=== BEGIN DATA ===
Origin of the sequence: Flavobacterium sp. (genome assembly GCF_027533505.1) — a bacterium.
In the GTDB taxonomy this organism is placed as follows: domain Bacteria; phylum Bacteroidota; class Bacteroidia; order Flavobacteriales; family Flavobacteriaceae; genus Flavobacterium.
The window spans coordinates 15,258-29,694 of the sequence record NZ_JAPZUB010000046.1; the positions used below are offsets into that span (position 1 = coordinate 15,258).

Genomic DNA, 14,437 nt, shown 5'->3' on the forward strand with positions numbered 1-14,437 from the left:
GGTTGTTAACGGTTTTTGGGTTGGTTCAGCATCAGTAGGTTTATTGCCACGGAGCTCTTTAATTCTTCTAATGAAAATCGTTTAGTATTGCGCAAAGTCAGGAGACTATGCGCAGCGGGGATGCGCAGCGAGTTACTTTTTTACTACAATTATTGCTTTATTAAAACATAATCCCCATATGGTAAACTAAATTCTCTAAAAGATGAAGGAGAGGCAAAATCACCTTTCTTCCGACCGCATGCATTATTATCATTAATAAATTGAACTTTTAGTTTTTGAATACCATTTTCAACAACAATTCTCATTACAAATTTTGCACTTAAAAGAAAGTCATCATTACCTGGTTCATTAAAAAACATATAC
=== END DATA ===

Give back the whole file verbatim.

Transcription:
Origin of the sequence: Flavobacterium sp. (genome assembly GCF_027533505.1) — a bacterium.
In the GTDB taxonomy this organism is placed as follows: domain Bacteria; phylum Bacteroidota; class Bacteroidia; order Flavobacteriales; family Flavobacteriaceae; genus Flavobacterium.
The window spans coordinates 15,258-29,694 of the sequence record NZ_JAPZUB010000046.1; the positions used below are offsets into that span (position 1 = coordinate 15,258).

Genomic DNA, 14,437 nt, shown 5'->3' on the forward strand with positions numbered 1-14,437 from the left:
GGTTGTTAACGGTTTTTGGGTTGGTTCAGCATCAGTAGGTTTATTGCCACGGAGCTCTTTAATTCTTCTAATGAAAATCGTTTAGTATTGCGCAAAGTCAGGAGACTATGCGCAGCGGGGATGCGCAGCGAGTTACTTTTTTACTACAATTATTGCTTTATTAAAACATAATCCCCATATGGTAAACTAAATTCTCTAAAAGATGAAGGAGAGGCAAAATCACCTTTCTTCCGACCGCATGCATTATTATCATTAATAAATTGAACTTTTAGTTTTTGAATACCATTTTCAACAACAATTCTCATTACAAATTTTGCACTTAAAAGAAAGTCATCATTACCTGGTTCATTAAAAAACATATAC